Shaw Festival 2014

Bernard Shaw’s early comedy, The Philanderer, makes a stunning return to the Shaw festival – reviewed by Jamie Portman.

Reviewed by Jamie Portman


Photo: David Cooper. Featuring Marla  McLean and Gord Rand.

NIAGARA-ONTHE-LAKE, Ont. — We’re not really getting full nudity on the stage of the Festival Theatre, but that’s still what the opening moments of The Philanderer manage to suggest.

We’re privy to a couple still in lustful embrace, and they leave us in no doubt about what has just taken place. The man is Leonard Charteris, an accomplished womanizer whose sexual confidence is only matched by his sense of sexual entitlement. The woman is Grace Tranfield, a current conquest and a young widow who has managed to convince herself that the charismatic Leonard is her new soul mate.


The Sea: a beautiful production at Shaw of a strange and beguiling fable that evokes an elusive something; reviewed by Jamie Portman.

Reviewed by Jamie Portman


Fiona Reid in The Sea. Photo: David Cooper.

NIAGARA-ON-THE-LAKE, Ont.  —   Edward Bond’s The Sea is perhaps the most personal play he ever wrote in terms of its relationship to his own life, and it’s certainly his most accessible.
But as the Shaw Festival’s sterling new production of this 41-year-old piece reminds us, it’s also a strange and beguiling fable, set a century ago in an East Anglian seaside village and turning its sights on two favorite Bond preoccupations — class and social disorder.
It can seem discordant in performance. The play can touch you to the heart at one moment — witness the poignancy with which its two young protagonists, beautifully played by Wade Bogert-O’Brien and Julia Course, experience a shared loss from a tragic death and also a shared yearning for escape from a repressive environment. Yet, within the compass of this same play, you’ll encounter a funeral service that degenerates into surrealistic farce.


A Lovely Sunday for Crève Coeur is a curious hybrid that suggests Williams is wrestling with his own demons.

Reviewed by Alvina Ruprecht


Photo. David Cooper. Julain Molnar as Miss Gluck

In the Shaw Festival programme, professor/critic Annette J. Saddik writes that in the 1960’s , after his last complete full length play, Williams was exploring “anti-realistic styles, embracing contradictions (…) shifting between minimalism and excess, the tragic and the comic”. This comment certainly introduces us to A Lovely Sunday for Creve Coeur where the contradiction is already inscribed in the title of the play. However, I would certainly not define Williams’ earlier work as “realistic” by any means with its strong tendency towards expressionism (Streetcar) and even elements of symbolist drama (Menagerie) that he himself has explained in several of his introductions. Nevertheless the anti-realism is very clear in this work and if  Creve Coeur is noted for its “tragicomic playfulness” by  Saddik,  the play as well as this staging, pinpoint the problems that arise with Williams’ attempts at comedy.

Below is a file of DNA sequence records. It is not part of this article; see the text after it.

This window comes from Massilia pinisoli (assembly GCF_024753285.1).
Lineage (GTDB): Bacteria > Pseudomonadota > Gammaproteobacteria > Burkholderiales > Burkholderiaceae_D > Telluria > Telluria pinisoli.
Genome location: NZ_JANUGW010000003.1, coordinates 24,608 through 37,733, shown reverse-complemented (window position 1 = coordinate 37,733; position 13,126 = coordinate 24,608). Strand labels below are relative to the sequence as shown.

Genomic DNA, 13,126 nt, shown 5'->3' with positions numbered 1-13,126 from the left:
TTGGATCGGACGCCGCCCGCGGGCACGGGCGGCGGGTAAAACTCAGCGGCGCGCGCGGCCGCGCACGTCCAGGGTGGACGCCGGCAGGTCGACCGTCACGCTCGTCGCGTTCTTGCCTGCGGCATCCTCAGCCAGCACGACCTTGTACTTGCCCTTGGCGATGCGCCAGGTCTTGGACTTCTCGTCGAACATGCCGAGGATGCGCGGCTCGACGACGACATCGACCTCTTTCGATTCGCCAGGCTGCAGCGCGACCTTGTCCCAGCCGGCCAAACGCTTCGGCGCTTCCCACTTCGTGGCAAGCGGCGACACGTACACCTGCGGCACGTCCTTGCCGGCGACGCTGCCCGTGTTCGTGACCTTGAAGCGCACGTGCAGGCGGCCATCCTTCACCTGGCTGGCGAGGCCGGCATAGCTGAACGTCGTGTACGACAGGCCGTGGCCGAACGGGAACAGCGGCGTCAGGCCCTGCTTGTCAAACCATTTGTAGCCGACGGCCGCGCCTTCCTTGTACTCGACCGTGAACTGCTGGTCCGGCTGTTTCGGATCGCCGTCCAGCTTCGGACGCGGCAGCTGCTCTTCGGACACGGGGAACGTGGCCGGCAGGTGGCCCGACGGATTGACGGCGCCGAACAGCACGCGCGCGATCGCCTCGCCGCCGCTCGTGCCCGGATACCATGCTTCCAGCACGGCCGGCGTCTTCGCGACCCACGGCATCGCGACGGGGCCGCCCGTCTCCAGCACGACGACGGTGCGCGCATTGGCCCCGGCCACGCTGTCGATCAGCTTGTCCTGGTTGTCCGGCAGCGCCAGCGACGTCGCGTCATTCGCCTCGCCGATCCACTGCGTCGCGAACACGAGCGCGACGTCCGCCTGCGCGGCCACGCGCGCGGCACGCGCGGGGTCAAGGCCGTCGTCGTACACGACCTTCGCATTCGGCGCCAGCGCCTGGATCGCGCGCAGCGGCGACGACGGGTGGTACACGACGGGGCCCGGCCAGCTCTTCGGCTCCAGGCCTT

Deborah Hay Triumphs Again At The Shaw Festival: Jamie Portman reviews Williams’ A Lovely Sunday for Creve Coeur.

Reviewed by Jamie Portman


Photo: Emily Cooper. Featuring  Deborah Hay and Kate Manning.

NIAGARA-ON-THE-LAKE, Ont. — This is the summer when Shaw Festival actress Deborah Hay can do wrong.

She’s been in command of the flagship Festival Theatre stage since April with her brilliant performance as Sally Bowles in Cabaret. And now, she’s providing some sublime moments in the festival’s problematic lunch-hour production of Tennessee Williams’s neglected one-act play, A Lovely Sunday For Creve Coeur.

The setting is St. Louis, a city that looms large and traumatically in the playwright’s personal and creative life, and we first meet Dorothea, the character played by Hay, doing calisthenics in the living room. She is another of Williams’s emotionally maimed heroines — not as tragedy-bound as Blanche Dubois, but still vulnerable.


Shaw Festival Scores big with J.B. Priestley’s classic comedy When We Are Married.

Reviewed by Jamie Portman


Photo: David Cooper

NIAGARA-ON-THE-LAKE, Ont. — Acerbic American critic John Simon once observed that the Shaw Festival probably has the best acting company in the Western Hemisphere.
And the proof is again in evidence with the festival’s uproarious revival of When We Are Married, J.B. Priestley’s 1938 comedy about three Yorkshire couples who make the shattering discovery at their joint Silver Anniversary party that they were never legally wed.
The play is a cunningly executed fusion of character and situation. It is also a probing and at times painfully funny dissection of a particular culture and of a class system that achieves its own unique definition within the West Riding town of Clecklewyke, which is the fictional stand-in for Priestley’s own birthplace of Bradford.


The Charity That Began at Home: A Forgotten Edwardian Comedy That is a Sheer Delight